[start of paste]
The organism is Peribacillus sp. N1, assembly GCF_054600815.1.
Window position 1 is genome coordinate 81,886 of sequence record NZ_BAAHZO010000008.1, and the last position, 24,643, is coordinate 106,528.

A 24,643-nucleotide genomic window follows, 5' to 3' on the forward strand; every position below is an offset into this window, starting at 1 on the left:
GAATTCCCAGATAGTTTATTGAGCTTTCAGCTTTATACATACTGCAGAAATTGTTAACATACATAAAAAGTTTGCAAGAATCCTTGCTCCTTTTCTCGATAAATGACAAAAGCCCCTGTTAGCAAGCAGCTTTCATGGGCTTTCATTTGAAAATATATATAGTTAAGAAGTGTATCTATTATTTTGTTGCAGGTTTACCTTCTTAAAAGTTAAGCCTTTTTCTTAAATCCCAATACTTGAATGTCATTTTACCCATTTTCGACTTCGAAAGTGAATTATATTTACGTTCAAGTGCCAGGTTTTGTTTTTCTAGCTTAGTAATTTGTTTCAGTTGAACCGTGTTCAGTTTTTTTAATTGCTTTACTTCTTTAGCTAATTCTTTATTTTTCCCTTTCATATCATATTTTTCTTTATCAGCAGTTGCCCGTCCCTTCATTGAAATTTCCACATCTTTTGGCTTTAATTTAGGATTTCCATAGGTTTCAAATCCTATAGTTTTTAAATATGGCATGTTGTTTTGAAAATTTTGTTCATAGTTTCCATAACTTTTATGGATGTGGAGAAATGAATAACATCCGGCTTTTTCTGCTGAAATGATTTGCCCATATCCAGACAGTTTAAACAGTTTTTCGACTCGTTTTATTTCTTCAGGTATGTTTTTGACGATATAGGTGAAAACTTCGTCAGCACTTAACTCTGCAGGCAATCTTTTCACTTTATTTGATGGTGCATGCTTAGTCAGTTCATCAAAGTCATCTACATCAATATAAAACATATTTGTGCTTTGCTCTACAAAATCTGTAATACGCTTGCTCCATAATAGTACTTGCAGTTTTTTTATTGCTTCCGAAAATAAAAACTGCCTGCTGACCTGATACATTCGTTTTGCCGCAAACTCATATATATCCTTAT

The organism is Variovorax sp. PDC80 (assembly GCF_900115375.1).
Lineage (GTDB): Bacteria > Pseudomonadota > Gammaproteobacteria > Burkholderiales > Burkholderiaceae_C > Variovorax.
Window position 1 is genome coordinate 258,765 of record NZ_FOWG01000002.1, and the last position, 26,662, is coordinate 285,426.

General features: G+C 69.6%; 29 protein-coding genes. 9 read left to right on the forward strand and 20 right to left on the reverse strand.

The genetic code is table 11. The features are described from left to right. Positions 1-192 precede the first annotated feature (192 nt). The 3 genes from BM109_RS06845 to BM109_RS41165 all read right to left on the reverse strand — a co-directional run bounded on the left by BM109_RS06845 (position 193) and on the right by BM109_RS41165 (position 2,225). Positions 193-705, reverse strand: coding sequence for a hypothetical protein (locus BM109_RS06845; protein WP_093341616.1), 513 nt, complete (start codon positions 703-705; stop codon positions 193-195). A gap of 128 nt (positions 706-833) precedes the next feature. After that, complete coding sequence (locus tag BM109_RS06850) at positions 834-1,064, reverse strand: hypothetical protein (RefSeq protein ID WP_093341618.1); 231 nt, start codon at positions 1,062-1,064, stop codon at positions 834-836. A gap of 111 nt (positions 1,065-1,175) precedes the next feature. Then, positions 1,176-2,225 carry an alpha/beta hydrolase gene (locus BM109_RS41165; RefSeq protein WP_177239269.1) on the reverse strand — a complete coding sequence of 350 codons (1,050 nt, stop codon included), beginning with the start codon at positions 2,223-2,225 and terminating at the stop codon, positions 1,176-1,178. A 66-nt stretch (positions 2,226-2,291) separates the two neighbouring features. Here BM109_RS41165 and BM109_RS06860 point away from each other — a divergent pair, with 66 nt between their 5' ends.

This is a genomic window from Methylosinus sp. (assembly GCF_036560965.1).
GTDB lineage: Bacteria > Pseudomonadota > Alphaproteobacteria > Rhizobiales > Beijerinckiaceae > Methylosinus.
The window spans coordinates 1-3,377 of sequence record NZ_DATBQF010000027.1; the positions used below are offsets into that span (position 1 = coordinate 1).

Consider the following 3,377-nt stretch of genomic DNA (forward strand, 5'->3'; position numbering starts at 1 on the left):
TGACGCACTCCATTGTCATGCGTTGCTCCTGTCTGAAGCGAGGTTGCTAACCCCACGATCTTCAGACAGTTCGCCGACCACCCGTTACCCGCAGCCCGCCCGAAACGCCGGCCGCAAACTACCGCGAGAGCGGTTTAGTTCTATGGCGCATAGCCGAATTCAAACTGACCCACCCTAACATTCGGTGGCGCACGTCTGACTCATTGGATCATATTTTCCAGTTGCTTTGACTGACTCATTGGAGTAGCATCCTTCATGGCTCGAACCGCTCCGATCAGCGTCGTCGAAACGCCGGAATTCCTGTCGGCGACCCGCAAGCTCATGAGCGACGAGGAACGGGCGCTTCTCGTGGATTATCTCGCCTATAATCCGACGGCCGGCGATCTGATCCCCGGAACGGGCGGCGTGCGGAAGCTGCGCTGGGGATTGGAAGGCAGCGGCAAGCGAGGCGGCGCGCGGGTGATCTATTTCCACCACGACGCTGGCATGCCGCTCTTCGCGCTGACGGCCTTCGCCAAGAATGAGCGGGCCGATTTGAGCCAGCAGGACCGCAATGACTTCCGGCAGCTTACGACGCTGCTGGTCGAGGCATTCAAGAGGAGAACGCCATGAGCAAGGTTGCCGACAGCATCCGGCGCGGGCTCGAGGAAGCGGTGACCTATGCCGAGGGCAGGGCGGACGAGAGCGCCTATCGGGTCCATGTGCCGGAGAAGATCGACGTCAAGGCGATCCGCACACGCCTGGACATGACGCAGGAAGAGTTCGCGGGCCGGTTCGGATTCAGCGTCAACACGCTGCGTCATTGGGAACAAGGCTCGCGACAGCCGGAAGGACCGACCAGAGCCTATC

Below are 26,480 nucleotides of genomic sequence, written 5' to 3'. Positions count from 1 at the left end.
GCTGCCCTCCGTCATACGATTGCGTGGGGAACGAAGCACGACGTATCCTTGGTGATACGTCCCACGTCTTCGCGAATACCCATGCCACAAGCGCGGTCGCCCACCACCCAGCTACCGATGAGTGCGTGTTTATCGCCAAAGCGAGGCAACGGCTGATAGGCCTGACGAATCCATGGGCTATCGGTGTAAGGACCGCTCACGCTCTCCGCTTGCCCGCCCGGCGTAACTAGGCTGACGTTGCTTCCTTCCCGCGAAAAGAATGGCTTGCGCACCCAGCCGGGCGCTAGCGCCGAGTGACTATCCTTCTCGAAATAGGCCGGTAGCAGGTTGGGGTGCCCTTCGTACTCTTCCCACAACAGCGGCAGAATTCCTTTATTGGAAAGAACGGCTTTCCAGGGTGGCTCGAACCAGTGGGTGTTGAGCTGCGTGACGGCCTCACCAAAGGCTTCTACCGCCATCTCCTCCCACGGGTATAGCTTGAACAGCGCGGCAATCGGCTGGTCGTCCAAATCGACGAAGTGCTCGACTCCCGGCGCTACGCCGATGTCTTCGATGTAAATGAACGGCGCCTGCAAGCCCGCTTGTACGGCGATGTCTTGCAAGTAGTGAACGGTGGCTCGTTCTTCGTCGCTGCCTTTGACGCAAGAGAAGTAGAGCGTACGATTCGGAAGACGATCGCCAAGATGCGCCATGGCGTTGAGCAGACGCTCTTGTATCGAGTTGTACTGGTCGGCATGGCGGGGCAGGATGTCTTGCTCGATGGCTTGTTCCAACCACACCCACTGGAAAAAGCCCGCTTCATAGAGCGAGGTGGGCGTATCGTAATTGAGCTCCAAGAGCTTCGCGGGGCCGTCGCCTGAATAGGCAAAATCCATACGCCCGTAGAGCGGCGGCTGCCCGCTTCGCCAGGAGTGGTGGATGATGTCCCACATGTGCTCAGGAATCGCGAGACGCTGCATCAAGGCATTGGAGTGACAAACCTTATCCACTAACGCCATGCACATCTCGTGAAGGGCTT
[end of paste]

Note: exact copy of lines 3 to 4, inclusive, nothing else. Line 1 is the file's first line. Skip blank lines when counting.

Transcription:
A 24,643-nucleotide genomic window follows, 5' to 3' on the forward strand; every position below is an offset into this window, starting at 1 on the left:
GAATTCCCAGATAGTTTATTGAGCTTTCAGCTTTATACATACTGCAGAAATTGTTAACATACATAAAAAGTTTGCAAGAATCCTTGCTCCTTTTCTCGATAAATGACAAAAGCCCCTGTTAGCAAGCAGCTTTCATGGGCTTTCATTTGAAAATATATATAGTTAAGAAGTGTATCTATTATTTTGTTGCAGGTTTACCTTCTTAAAAGTTAAGCCTTTTTCTTAAATCCCAATACTTGAATGTCATTTTACCCATTTTCGACTTCGAAAGTGAATTATATTTACGTTCAAGTGCCAGGTTTTGTTTTTCTAGCTTAGTAATTTGTTTCAGTTGAACCGTGTTCAGTTTTTTTAATTGCTTTACTTCTTTAGCTAATTCTTTATTTTTCCCTTTCATATCATATTTTTCTTTATCAGCAGTTGCCCGTCCCTTCATTGAAATTTCCACATCTTTTGGCTTTAATTTAGGATTTCCATAGGTTTCAAATCCTATAGTTTTTAAATATGGCATGTTGTTTTGAAAATTTTGTTCATAGTTTCCATAACTTTTATGGATGTGGAGAAATGAATAACATCCGGCTTTTTCTGCTGAAATGATTTGCCCATATCCAGACAGTTTAAACAGTTTTTCGACTCGTTTTATTTCTTCAGGTATGTTTTTGACGATATAGGTGAAAACTTCGTCAGCACTTAACTCTGCAGGCAATCTTTTCACTTTATTTGATGGTGCATGCTTAGTCAGTTCATCAAAGTCATCTACATCAATATAAAACATATTTGTGCTTTGCTCTACAAAATCTGTAATACGCTTGCTCCATAATAGTACTTGCAGTTTTTTTATTGCTTCCGAAAATAAAAACTGCCTGCTGACCTGATACATTCGTTTTGCCGCAAACTCATATATATCCTTAT